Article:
THE government is constantly updating green list travel countries allowing Brits to plan for their foreign holidays.
The green list is part of the UK's traffic light scheme allowing holidays to go ahead with few restrictions for British travellers – here is the latest.
When is the next green list travel announcement?
The next traffic-light update is expected to take place on Thursday, July 15, 2021.
Travel rules are being reviewed in the UK every three weeks.
The last review of the list was on June 24.
There is no guarantee more countries will be added to the list – and there is every chance some may be taken off.
However, Boris Johnson is set to announce this evening that the UK will progress to the final stage of his roadmap to freedom.
From July 19, social distancing, working from home and compulsory face masks will be scrapped – while holidays are back on for double-jabbed Brits.
Plans for double-jabbed Brits to be able to skip quarantine when travelling back from amber-listed countries were confirmed last week.
And tourists with both vaccinations will be able to whizz through fast-track lanes at Heathrow when they return to the UK.
Those who are fully-inoculated will be able to digitally upload their vaccination certificates ahead of their flights.
It means countries on the current amber list – like Spain, Portugal and Greece – will finally reopen to sun-seekers desperate for a beach break.
Under current guidance, those returning from an amber country must quarantine at home when they return. That rule will still be in place after July 19 for those who aren't double jabbed.
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Which countries are expected to be added to the green list?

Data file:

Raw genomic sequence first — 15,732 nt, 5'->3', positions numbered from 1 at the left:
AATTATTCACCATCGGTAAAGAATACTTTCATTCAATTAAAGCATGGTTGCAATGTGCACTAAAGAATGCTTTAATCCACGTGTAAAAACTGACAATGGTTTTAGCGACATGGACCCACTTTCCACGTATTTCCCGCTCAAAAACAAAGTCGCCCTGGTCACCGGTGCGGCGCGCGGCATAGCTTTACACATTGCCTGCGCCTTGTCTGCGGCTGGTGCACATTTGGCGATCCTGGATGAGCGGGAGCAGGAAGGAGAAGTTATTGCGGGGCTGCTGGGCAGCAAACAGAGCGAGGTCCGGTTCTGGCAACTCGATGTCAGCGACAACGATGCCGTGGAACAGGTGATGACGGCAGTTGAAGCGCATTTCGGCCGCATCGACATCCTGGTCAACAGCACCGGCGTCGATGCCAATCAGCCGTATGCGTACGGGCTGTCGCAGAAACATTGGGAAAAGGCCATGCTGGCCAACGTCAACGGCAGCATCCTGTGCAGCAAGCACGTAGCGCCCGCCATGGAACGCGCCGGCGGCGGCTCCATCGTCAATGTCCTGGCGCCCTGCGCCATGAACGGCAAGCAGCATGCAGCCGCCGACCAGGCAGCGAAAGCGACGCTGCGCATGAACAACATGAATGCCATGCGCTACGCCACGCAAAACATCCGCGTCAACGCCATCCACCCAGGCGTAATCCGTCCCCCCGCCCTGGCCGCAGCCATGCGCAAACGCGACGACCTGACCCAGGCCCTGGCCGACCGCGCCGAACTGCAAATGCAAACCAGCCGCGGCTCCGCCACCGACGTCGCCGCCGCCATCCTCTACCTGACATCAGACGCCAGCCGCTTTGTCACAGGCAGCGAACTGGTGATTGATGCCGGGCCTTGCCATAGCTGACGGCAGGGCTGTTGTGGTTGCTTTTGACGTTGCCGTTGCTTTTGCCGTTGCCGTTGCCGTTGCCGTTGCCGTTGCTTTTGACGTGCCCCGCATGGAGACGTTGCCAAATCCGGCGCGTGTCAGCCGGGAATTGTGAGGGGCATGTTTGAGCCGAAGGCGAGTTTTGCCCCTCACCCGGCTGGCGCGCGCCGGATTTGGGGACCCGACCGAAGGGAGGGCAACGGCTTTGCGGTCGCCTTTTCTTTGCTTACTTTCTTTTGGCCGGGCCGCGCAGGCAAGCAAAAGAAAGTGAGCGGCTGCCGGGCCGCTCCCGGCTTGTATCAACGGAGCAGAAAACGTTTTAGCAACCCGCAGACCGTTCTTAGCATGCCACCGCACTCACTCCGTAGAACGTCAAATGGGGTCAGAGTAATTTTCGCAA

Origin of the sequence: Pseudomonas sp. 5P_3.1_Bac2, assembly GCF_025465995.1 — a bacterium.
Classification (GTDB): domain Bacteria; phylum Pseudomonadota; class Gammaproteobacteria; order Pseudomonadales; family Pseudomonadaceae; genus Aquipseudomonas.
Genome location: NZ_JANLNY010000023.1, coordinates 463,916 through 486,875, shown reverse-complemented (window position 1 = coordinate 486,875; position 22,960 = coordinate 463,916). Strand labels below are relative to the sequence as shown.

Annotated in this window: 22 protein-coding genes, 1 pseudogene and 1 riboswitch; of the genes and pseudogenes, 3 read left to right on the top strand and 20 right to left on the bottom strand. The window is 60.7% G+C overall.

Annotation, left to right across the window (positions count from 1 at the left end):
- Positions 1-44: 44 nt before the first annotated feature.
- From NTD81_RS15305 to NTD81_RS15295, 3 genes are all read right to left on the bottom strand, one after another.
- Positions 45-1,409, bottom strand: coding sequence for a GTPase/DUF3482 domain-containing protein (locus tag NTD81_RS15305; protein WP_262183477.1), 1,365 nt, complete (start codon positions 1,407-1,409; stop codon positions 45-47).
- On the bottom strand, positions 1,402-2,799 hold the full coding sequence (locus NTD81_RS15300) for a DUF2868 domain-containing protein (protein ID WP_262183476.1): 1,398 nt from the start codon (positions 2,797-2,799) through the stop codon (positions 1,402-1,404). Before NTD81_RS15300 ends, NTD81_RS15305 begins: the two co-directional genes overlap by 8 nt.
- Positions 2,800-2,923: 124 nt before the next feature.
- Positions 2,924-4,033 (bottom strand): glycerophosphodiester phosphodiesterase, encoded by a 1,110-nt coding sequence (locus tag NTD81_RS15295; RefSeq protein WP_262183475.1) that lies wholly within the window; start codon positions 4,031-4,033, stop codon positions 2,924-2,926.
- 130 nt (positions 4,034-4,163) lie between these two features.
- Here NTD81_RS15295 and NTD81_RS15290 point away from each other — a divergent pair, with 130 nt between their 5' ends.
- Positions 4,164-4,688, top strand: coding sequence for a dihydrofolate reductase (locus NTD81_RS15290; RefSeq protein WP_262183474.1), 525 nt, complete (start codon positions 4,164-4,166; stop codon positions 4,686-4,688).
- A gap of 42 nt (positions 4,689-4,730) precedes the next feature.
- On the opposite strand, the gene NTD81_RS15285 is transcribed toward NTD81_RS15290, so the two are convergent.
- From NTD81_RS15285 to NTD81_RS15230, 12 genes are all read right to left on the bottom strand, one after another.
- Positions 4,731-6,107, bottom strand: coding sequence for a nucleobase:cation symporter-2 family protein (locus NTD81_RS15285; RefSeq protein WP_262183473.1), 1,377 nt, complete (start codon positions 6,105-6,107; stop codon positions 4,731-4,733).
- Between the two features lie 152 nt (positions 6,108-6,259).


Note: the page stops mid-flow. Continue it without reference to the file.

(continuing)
Aviation consultant Robert Boyle said that 22 countries could be added to the green list on July 15, the Telegraph reported.
Among those countries could be Italy, France, Austria, Denmark and the Czech Republic.
Mr Boyle compiled the list based on data the Government is using to determine colour classifications of countries.
There are currently 11 countries and territories which have been put on the green list for England, after Portugal was removed from the list on June 3.
Which countries are currently on the green list?
The green list is the smallest of the lists, with the following destinations on it:
- Antigua and Barbuda
- Balearic Islands (including Ibiza, Majorca and Menorca)
- British Antarctic Territory
- British Indian Ocean Territory
- British Virgin Islands
- Cayman Islands
- Falkland Islands
- Faroe Islands
- Israel and Jerusalem
- New Zealand
- Pitcairn Islands
- South Georgia and the South Sandwich Islands
- Saint Helena, Ascension and Tristan da Cunha
- Turks and Caicos Islands
While New Zealand and Australia are on the list – they have their own entry requirements and are unlikely to let in tourists at the moment.
However, some of them are on the green "watch list" which means they could move to amber at short notice.
Destinations not on the watch list include Iceland, Gibraltar, Australia, New Zealand and Singapore.
Malta, Madeira, the Balearics and Barbados are all on the watch list.
What is the government's criteria for green list countries?
Factors taken into account for green list countries include the number of people vaccinated and Covid infection rates.
Variants of concern and the ability of countries to identify them are also being taken into account.
The green rating means travellers do not have to quarantine when they return to the UK, making planning a trip easier this summer.
The United Arab Emirates Ministry of Foreign Affairs and International Cooperation has questioned the UK designating the UAE as a red travel destination.
The UAE is home to over 120,000 British citizens who work and live in the Emirates, and over 5,000 British businesses, with over 1.2million Brits visiting each year.
Mansoor Abulhoul, Ambassador to the UK, said: "We have the second-fastest vaccination rate, one of the world’s most intensive testing systems, and are combating the spread of concerning variants by restricting entry from high-risk countries.
"We are disappointed by this outcome and hope the UAE’s status will be reconsidered at the next opportunity.
"Summer is a key season for Emiratis and the hundreds of thousands of Britons living in the UAE to visit the UK.
"We hope to re-connect the families and friends separated by the pandemic as well as resume the vital trade and tourism links between our countries.”
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